Byron Bay is a small town with a big personality. It lies at Australia’s easternmost point and the subtropical weather and laid-back ambiance is famous with surfers, hippies, writers and celebrities, as well as travellers in search of the quintessential Australian beach town. They are never disappointed.
The beaches are the main attraction here. Off Cape Byron are the Pass and Watego’s Beach, which are famous among surfers. Continuing north is Clarks Beach, which has smaller surf. After that is Main Beach, the swimming and sunbathing spot with much calmer waters. Belongil Beach, also good for surfing, is clothing optional. South of the cape is Tallow Beach, a long sandy strip in front of the Arakwal National Park that often has rough seas but is good for a walk. On top of Cape Byron is the Lighthouse, a beautiful beacon of Byron’s maritime heritage. Park a third of the way up and walk; otherwise, parking costs $7.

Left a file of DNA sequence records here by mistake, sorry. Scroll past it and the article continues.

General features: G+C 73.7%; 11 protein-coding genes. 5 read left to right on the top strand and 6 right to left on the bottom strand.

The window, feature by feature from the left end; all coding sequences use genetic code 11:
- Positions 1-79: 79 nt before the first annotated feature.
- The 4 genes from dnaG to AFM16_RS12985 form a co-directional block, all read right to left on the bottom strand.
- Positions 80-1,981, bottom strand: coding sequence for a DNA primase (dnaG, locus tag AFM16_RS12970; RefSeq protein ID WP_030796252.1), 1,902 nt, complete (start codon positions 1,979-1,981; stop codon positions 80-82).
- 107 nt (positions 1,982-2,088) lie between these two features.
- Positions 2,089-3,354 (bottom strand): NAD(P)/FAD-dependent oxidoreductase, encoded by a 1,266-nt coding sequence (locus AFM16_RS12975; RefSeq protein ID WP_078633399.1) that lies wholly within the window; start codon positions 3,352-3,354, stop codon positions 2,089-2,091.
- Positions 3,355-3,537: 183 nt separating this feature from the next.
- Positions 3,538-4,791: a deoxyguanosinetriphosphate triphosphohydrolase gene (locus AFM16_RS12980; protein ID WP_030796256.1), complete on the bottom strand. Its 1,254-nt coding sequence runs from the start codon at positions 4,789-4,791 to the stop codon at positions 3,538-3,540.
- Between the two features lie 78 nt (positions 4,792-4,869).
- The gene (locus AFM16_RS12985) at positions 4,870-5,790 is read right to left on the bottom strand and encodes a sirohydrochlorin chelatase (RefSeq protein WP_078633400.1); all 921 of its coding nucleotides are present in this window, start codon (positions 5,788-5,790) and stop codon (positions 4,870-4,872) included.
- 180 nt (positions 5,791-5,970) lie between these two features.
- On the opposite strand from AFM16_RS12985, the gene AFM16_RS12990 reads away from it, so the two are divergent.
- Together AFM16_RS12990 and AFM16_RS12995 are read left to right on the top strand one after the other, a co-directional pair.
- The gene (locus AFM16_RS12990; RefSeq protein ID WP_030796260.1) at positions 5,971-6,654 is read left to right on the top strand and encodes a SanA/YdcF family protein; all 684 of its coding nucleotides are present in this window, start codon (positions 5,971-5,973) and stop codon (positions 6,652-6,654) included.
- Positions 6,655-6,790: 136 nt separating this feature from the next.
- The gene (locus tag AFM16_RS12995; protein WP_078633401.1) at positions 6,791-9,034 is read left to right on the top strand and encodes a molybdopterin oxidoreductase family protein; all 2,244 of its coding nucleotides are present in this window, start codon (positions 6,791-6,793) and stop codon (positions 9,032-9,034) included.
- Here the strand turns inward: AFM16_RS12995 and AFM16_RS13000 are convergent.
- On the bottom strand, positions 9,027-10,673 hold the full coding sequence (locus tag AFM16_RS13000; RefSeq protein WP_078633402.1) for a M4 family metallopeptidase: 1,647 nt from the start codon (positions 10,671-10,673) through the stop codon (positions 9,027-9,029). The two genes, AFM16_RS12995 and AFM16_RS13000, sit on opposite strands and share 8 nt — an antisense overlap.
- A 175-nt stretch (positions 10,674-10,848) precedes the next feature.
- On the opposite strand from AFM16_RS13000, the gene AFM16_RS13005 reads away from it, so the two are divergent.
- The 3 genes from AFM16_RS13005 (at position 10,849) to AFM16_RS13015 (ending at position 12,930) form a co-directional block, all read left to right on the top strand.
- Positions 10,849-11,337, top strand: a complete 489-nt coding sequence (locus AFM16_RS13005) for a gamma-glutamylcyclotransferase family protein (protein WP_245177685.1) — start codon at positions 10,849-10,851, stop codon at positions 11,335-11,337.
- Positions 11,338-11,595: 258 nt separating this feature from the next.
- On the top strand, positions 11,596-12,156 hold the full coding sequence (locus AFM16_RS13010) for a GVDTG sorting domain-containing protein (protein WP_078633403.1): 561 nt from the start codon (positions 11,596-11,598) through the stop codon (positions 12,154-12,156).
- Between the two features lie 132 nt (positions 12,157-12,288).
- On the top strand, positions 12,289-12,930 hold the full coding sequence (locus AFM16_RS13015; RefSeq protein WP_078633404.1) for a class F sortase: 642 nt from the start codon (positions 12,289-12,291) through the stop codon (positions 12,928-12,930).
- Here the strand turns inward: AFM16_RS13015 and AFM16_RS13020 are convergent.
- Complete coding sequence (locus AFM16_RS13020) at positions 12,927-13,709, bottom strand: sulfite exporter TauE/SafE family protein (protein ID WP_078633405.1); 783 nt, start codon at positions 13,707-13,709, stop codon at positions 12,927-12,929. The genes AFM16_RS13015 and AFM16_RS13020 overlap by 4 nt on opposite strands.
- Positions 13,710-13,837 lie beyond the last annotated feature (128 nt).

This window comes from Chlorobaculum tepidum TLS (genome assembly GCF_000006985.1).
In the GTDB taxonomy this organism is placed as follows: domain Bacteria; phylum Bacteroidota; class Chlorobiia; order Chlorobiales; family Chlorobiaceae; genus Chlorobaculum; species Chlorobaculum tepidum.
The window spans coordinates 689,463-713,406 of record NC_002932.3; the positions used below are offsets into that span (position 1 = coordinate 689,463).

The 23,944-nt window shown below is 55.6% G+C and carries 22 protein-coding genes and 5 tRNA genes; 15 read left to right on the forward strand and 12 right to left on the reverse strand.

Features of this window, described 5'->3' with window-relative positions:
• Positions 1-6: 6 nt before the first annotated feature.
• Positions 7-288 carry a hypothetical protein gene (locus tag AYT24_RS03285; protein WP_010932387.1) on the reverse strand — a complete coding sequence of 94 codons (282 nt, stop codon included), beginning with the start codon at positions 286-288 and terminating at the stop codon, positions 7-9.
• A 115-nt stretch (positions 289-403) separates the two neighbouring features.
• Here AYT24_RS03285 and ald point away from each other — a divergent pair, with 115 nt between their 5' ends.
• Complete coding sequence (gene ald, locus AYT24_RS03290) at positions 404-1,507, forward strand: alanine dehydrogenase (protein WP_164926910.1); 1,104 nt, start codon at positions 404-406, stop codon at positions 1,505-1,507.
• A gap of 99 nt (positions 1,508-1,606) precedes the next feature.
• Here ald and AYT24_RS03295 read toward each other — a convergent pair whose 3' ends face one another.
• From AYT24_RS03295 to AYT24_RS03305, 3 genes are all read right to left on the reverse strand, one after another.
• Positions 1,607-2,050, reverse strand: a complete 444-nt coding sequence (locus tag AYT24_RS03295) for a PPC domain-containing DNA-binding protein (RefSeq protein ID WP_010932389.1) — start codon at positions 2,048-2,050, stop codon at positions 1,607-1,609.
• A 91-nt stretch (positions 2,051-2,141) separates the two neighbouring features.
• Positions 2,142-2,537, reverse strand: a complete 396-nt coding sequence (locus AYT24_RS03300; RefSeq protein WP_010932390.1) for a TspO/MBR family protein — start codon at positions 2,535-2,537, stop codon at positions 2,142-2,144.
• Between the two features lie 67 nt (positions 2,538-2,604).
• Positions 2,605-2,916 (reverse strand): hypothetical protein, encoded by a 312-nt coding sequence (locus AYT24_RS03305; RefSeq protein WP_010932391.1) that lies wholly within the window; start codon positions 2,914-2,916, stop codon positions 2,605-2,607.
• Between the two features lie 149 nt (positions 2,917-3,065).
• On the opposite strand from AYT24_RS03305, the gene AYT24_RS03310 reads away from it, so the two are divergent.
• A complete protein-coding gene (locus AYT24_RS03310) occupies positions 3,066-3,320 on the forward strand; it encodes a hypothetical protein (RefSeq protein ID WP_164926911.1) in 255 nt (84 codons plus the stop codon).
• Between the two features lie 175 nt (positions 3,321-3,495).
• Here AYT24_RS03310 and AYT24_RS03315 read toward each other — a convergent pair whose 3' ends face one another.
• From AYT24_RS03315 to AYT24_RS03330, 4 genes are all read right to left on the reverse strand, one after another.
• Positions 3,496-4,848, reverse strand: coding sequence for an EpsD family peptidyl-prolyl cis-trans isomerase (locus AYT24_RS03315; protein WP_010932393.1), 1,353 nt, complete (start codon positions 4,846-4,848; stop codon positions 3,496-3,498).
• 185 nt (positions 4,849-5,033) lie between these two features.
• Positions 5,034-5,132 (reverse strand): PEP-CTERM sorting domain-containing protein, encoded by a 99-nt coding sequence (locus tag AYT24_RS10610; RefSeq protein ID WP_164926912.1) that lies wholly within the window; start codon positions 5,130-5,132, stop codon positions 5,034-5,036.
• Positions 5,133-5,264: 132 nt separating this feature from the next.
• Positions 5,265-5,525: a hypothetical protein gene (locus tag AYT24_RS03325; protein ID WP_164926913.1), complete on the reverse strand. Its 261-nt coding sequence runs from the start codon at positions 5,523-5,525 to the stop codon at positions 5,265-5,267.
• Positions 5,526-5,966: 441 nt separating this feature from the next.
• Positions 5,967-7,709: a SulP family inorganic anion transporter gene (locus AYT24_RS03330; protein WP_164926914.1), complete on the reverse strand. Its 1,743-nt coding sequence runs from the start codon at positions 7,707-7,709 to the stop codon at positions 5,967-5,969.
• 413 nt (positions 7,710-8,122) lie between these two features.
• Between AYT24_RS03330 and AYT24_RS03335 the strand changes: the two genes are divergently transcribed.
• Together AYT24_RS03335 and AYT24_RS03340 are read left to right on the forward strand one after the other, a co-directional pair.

Just walking through the fascinating streets of Byron is pleasing enough. Its residents, though bombarded by tourists daily, are welcoming and friendly. And walking is the preferred mode of transport as the town is so small. If you want to visit another town in the area, there are regional buses with regular service. You can also rent bikes from almost any hostel.
There are many activities in the area to choose from, the most popular of course being surfing lessons.
The International Blues & Roots Music Festival takes over town each Easter. The Byron Bay Writers Festival in July also attracts a crowd.
The café scene here is brilliant, and the bars off Jonson Street are packed with models and pro surfers nightly. All these things combine to give Byron an infectious vibe; one which causes many backpackers to find jobs and stay much longer than they had planned.